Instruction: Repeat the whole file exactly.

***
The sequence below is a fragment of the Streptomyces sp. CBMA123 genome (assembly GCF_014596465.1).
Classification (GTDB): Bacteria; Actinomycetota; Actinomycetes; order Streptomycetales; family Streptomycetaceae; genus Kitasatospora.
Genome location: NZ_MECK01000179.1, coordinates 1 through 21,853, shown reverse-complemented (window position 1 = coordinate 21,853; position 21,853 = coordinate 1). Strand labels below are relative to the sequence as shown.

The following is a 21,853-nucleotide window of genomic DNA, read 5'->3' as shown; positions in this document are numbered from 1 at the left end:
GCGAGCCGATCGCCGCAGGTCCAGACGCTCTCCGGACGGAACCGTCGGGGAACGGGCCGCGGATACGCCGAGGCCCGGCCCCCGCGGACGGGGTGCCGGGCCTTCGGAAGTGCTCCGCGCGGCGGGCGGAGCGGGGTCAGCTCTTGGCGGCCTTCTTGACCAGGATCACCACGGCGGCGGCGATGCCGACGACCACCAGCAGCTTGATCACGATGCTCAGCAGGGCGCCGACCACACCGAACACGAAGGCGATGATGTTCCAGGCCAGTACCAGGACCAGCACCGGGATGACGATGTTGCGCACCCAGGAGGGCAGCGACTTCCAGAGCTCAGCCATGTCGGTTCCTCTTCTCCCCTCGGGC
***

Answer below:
The sequence below is a fragment of the Streptomyces sp. CBMA123 genome (assembly GCF_014596465.1).
Classification (GTDB): Bacteria; Actinomycetota; Actinomycetes; order Streptomycetales; family Streptomycetaceae; genus Kitasatospora.
Genome location: NZ_MECK01000179.1, coordinates 1 through 21,853, shown reverse-complemented (window position 1 = coordinate 21,853; position 21,853 = coordinate 1). Strand labels below are relative to the sequence as shown.

The following is a 21,853-nucleotide window of genomic DNA, read 5'->3' as shown; positions in this document are numbered from 1 at the left end:
GCGAGCCGATCGCCGCAGGTCCAGACGCTCTCCGGACGGAACCGTCGGGGAACGGGCCGCGGATACGCCGAGGCCCGGCCCCCGCGGACGGGGTGCCGGGCCTTCGGAAGTGCTCCGCGCGGCGGGCGGAGCGGGGTCAGCTCTTGGCGGCCTTCTTGACCAGGATCACCACGGCGGCGGCGATGCCGACGACCACCAGCAGCTTGATCACGATGCTCAGCAGGGCGCCGACCACACCGAACACGAAGGCGATGATGTTCCAGGCCAGTACCAGGACCAGCACCGGGATGACGATGTTGCGCACCCAGGAGGGCAGCGACTTCCAGAGCTCAGCCATGTCGGTTCCTCTTCTCCCCTCGGGC